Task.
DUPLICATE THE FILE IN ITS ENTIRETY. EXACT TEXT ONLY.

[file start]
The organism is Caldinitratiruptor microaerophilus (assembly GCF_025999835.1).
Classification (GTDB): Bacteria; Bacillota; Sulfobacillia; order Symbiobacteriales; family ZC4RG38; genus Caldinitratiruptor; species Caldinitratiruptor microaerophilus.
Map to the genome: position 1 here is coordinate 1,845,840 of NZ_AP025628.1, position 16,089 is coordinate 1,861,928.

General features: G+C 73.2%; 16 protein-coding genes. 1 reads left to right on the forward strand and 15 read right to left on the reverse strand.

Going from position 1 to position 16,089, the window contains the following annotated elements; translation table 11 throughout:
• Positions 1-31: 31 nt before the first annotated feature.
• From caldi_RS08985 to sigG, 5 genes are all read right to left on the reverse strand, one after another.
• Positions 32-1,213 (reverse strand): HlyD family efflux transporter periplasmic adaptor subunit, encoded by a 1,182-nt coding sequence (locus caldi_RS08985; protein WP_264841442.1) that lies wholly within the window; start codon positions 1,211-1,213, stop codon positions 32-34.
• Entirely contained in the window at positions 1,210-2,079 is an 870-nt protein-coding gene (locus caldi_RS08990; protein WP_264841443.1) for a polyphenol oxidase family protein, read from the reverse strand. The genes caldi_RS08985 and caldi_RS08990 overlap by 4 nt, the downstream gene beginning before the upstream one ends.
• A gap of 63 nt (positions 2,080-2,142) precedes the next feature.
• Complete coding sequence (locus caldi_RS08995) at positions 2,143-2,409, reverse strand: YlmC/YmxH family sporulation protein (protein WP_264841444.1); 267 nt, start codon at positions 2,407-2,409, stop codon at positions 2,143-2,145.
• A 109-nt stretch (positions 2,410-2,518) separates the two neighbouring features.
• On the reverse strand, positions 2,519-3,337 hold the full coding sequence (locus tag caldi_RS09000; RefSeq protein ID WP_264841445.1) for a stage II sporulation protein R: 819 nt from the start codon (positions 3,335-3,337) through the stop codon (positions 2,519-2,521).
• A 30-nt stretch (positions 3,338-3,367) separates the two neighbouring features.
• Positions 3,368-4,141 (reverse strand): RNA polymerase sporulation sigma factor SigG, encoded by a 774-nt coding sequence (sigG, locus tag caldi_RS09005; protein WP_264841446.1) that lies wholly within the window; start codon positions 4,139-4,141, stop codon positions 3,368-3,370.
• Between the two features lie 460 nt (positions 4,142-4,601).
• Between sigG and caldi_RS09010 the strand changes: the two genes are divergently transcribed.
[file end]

The organism is Caldinitratiruptor microaerophilus (assembly GCF_025999835.1).
Classification (GTDB): Bacteria; Bacillota; Sulfobacillia; order Symbiobacteriales; family ZC4RG38; genus Caldinitratiruptor; species Caldinitratiruptor microaerophilus.
Map to the genome: position 1 here is coordinate 1,845,840 of NZ_AP025628.1, position 16,089 is coordinate 1,861,928.

General features: G+C 73.2%; 16 protein-coding genes. 1 reads left to right on the forward strand and 15 read right to left on the reverse strand.

Going from position 1 to position 16,089, the window contains the following annotated elements; translation table 11 throughout:
• Positions 1-31: 31 nt before the first annotated feature.
• From caldi_RS08985 to sigG, 5 genes are all read right to left on the reverse strand, one after another.
• Positions 32-1,213 (reverse strand): HlyD family efflux transporter periplasmic adaptor subunit, encoded by a 1,182-nt coding sequence (locus caldi_RS08985; protein WP_264841442.1) that lies wholly within the window; start codon positions 1,211-1,213, stop codon positions 32-34.
• Entirely contained in the window at positions 1,210-2,079 is an 870-nt protein-coding gene (locus caldi_RS08990; protein WP_264841443.1) for a polyphenol oxidase family protein, read from the reverse strand. The genes caldi_RS08985 and caldi_RS08990 overlap by 4 nt, the downstream gene beginning before the upstream one ends.
• A gap of 63 nt (positions 2,080-2,142) precedes the next feature.
• Complete coding sequence (locus caldi_RS08995) at positions 2,143-2,409, reverse strand: YlmC/YmxH family sporulation protein (protein WP_264841444.1); 267 nt, start codon at positions 2,407-2,409, stop codon at positions 2,143-2,145.
• A 109-nt stretch (positions 2,410-2,518) separates the two neighbouring features.
• On the reverse strand, positions 2,519-3,337 hold the full coding sequence (locus tag caldi_RS09000; RefSeq protein ID WP_264841445.1) for a stage II sporulation protein R: 819 nt from the start codon (positions 3,335-3,337) through the stop codon (positions 2,519-2,521).
• A 30-nt stretch (positions 3,338-3,367) separates the two neighbouring features.
• Positions 3,368-4,141 (reverse strand): RNA polymerase sporulation sigma factor SigG, encoded by a 774-nt coding sequence (sigG, locus tag caldi_RS09005; protein WP_264841446.1) that lies wholly within the window; start codon positions 4,139-4,141, stop codon positions 3,368-3,370.
• Between the two features lie 460 nt (positions 4,142-4,601).
• Between sigG and caldi_RS09010 the strand changes: the two genes are divergently transcribed.